NHS chiefs in England have delivered a stark warning to politicians, saying that it can no longer continue to meet demands with the current levels of funding.

Inadequate funding over a period of years mean that unless extra investment is announced in the Autumn Statement in November, drastic action by hospital bosses could follow.

This includes cutting staff, charging for care or even "draconian rationing" of treatment, according to a bleak prognosis by NHS Providers, the body which represents hospitals across England.

"Despite the best efforts of hard-working staff, hospital accident and emergency performance is now the worst it has ever been," Chris Hopson, chief executive of NHS Providers wrote in The Observer.

"In the first three months of this year [2016], only four of the 138 large A&E departments saw the required 95% of patients within four hours.

"One in 10 patients had to wait more than four hours, the highest level at this time of year since 2003-04."

Around 80% of England's acute hospitals are in financial deficit, in stark contrast to 5% just three years ago. Missed A&E waiting times have also skyrocketed from 10% to 90%.

"The NHS is increasingly failing to do the job it wants to do, and the public needs it to do, through no fault of its own," Hopson noted. "Thanks to the dedication of staff, NHS performance rarely goes off the edge of a cliff. As the 1990s showed, instead we get a long, slow decline that is only fully visible in retrospect.

"It's therefore difficult to isolate a single point in that downward trajectory to sound a warning bell. But NHS trust bosses are now ringing that bell – we face a stark choice of investing the resources required to keep up with demand or watching the NHS slowly deteriorate."

According to Department of Health data published by the BBC, the NHS had a budget surplus of between £450m-£550m ($600m-$730m) per financial year, during 2009-2013.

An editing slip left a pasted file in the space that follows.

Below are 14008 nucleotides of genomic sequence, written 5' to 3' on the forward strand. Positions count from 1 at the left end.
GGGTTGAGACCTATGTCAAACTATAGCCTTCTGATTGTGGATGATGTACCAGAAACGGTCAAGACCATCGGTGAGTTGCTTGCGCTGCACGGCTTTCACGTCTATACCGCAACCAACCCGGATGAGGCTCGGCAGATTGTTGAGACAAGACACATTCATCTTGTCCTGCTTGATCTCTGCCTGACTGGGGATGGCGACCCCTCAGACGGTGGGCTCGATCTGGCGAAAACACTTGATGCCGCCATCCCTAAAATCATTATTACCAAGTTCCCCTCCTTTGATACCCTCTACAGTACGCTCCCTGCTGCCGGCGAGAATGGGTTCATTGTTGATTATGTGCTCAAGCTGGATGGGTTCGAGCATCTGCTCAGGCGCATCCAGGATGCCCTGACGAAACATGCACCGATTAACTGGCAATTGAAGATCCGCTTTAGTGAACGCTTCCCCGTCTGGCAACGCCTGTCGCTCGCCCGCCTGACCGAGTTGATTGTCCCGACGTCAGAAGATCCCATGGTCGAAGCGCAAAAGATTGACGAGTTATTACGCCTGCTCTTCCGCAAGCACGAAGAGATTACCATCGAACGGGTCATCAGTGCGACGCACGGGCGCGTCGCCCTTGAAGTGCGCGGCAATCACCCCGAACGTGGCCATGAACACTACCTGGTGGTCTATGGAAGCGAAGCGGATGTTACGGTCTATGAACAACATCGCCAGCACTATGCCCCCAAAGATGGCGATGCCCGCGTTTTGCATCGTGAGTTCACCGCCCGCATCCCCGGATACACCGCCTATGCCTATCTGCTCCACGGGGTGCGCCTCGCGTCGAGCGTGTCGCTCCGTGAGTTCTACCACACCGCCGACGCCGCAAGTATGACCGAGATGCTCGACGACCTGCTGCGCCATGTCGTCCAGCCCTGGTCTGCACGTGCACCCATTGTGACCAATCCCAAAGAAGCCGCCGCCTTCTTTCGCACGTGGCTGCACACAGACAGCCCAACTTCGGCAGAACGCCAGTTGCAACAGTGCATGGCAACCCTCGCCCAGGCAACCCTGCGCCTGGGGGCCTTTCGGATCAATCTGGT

From the 2013-14 financial year, the NHS's began running a deficit. Currently, the NHS is facing a budget deficit of approximately £2.25bn.

NHS forced to 'deliver the impossible'

Speaking on the Andrew Marr show, Hopson added that Britain's treasured health service is "being asked to deliver the impossible and then being chastised when it inevitably falls short".

Chris Ham, the chief executive of the King's Fund think tank, said it is unrealistic to expect NHS staff to deliver on the Conservative government's pledges, such as the seven-day services, whilst also meeting waiting time targets and slashing financial deficits.

"With winter approaching, the government should heed the warning signs rather than wait for a full-scale crisis to develop," said Ham.

Hopson's remarks come as the Commons Health Select Committee prepares to grill senior NHS England directors and Health Minister Philip Dunne on Monday (12 September). The committee will decide whether to launch a special inquiry into the state of the NHS in England.

Jeremy Hunt
Conservative MP Jeremy Hunt was appointed health secretary in 2012. The following year, the NHS's budget began running at an increasing deficit. Jack Taylor/ Getty Images

A government spokesman said: "On the back of a strong economy, we are giving the NHS the £10bn it asked for to fund its own plan for the future – including almost £4bn this year to transform services and improve standards of care.

"We know the NHS is under pressure because of our ageing population, but we rightly expect the service to continue to ensure that patients get treated quickly."

Speaking to the Guardian, Norman Lamb, the Liberal Democrat MP who was a health minister in the Tory-Lib Dem coalition, described Hopson's statements as an "absolutely accurate reflection" of the state of the NHS, and that "the government is in total denial" about the approaching crisis facing the health service.

He went on to accuse the government of continuing to "mislead" the public.

"Ministers refer to '£10bn extra', which to many people will seem a lot of money. But that £10bn is being stretched in a number of directions, including to pay for the seven-day NHS.

"Everyone who has looked into the finances of both the NHS and care system knows that this is nowhere near enough. We are the world's fifth or sixth largest economy so it's really horrendous that, despite our relative wealth, we have a health and social care system that is on its knees," he said.